Daily Digest

Daily Digest - April 29

Thursday, April 29, 2010, 9:49 AM
  • Canada Sounds the Alarm
  • ECB May Have To Turn To 'Nuclear Option' To Prevent Southern European Debt Collapse
  • Scenarios - Options For Greece If It Cannot Pay Its Debts
  • Market Manipulation, Systemic Risk and Fraud, Pure and Simple, And It Continues Today
  • HSBC Chief: London And New York Are 'Yesterday's News' In The New World Of Finance
  • Treasuries - Prices Retreat Before Fed Meeting, 5-Year Sale
  • Why Today's Gold Spike Is Important And Could Mark The Start Of Something Big
  • The Staggering Collapse of Living Standards in the US - 92% of Americans Unhappy with the Economy
  • Monju Reactor Set To Resume Operation May 6 After 15-Year Suspension
  • BP Welcomes Military Help For Larger Gulf Oil Leak
  • Drilling And Spilling For All The Oil That's Left
  • Peak Everything?

Economy

Canada Sounds the Alarm (cmartenson)

Last month the National Energy Board of Canada (NEB) issued a report entitled, “Short-Term Canadian Natural Gas Deliverability 2010-2012” which confirms my prediction about the strong likelihood of a significant and imminent decline in both Canadian natural gas production and natural gas exports to the US. In the 12 page document, the NEB provides three different price scenarios between 2010 and 2012, a high-price, mid-price and a low-price scenario. In each case, Canada’s natural gas deliverability and exports to the US decline.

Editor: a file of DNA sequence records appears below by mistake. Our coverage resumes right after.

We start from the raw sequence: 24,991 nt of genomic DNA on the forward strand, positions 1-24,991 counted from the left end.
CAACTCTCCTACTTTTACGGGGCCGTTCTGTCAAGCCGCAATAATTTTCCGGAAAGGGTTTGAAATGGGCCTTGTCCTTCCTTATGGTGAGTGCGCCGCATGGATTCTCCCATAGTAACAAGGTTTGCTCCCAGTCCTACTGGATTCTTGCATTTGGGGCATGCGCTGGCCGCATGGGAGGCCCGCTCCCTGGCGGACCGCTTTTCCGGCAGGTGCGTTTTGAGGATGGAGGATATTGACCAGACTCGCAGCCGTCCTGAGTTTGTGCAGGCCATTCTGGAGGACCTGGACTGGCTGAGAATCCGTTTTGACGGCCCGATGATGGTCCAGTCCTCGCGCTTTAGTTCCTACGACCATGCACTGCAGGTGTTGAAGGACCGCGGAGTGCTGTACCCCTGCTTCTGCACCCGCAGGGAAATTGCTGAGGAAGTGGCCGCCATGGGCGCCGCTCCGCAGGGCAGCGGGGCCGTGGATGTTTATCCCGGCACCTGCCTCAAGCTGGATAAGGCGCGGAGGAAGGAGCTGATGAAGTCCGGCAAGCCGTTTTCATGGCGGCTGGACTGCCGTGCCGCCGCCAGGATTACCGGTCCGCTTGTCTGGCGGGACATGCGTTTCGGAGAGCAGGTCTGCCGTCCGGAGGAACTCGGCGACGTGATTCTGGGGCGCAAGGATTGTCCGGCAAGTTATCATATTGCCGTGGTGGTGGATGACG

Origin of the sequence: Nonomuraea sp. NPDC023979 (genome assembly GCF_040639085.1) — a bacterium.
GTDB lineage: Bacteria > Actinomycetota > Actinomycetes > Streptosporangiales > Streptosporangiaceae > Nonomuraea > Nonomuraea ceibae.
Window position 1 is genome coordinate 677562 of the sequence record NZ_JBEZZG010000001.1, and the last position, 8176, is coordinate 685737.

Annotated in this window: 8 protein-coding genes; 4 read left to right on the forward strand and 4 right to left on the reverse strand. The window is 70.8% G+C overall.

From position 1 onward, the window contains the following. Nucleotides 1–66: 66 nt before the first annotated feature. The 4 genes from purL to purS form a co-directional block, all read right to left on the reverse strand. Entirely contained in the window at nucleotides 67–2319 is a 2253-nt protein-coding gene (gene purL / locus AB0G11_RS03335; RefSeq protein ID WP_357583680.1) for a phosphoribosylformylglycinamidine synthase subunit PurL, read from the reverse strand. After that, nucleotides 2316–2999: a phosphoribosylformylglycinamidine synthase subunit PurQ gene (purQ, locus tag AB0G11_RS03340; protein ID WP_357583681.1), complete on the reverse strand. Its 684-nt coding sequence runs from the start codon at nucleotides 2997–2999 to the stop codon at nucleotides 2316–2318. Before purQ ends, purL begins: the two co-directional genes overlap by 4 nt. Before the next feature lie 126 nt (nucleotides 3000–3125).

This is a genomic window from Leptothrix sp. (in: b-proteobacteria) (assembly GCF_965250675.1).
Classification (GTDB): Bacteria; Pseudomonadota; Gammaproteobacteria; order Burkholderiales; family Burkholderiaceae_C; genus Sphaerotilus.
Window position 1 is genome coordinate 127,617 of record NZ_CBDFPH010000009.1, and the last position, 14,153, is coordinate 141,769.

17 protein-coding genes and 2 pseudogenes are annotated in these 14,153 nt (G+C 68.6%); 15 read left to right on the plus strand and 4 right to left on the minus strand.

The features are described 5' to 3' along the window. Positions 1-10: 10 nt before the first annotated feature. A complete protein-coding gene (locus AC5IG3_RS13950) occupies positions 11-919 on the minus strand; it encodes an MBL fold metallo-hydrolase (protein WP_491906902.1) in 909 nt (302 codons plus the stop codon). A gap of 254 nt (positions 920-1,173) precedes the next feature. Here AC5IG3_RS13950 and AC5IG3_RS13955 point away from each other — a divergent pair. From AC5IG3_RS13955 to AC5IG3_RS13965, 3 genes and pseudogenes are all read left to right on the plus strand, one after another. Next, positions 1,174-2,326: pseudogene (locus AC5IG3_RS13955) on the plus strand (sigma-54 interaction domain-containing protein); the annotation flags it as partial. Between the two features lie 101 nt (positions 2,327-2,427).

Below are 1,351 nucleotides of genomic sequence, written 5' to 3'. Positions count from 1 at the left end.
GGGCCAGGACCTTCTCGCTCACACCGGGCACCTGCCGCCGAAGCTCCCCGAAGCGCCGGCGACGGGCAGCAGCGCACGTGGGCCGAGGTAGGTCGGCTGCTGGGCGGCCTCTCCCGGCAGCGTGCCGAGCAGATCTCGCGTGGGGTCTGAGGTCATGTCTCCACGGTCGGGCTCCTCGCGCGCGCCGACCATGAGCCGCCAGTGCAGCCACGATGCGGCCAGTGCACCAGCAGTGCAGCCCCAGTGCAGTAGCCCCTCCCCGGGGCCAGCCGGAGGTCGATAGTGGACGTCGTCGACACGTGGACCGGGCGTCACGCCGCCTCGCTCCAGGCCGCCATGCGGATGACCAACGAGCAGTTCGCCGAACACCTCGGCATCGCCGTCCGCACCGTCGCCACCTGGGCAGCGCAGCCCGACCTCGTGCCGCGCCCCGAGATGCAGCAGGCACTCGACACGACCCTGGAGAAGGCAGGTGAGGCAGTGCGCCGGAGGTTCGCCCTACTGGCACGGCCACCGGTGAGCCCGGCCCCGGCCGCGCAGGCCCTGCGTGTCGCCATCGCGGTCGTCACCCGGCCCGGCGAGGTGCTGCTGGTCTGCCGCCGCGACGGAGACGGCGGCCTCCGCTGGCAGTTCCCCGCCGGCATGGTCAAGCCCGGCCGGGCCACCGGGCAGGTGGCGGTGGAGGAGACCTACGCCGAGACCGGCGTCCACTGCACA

ECB May Have To Turn To 'Nuclear Option' To Prevent Southern European Debt Collapse (cmartenson)

We have gone past the point of no return,” said Jacques Cailloux, chief Europe economist at the Royal Bank of Scotland.“There is a complete loss of confidence. The bond markets are in disintegration and it is getting worse every day.

The ECB has been side-lined in the Greek crisis so far but do you allow a bond crash in your region if you are the lender-of-last resort? They may have to act as contagion spreads to larger countries such as Italy. We started to see the first glimpse of that today.”

Scenarios - Options For Greece If It Cannot Pay Its Debts (cmartenson)

Financial markets have increased bets Greece will have to restructure its debt or face a default in the medium to longer term to tackle its fiscal problems even if it clinches a planned three-year aid package.

After that time, questions remain over how Greece will tackle its fiscal problems because it is doubtful that any aid package agreed this year would be extended beyond that. Analysts and traders have outlined a range of options for Greece, or any other euro zone country that might face a similar position, if it is unable to make payments on its bonds.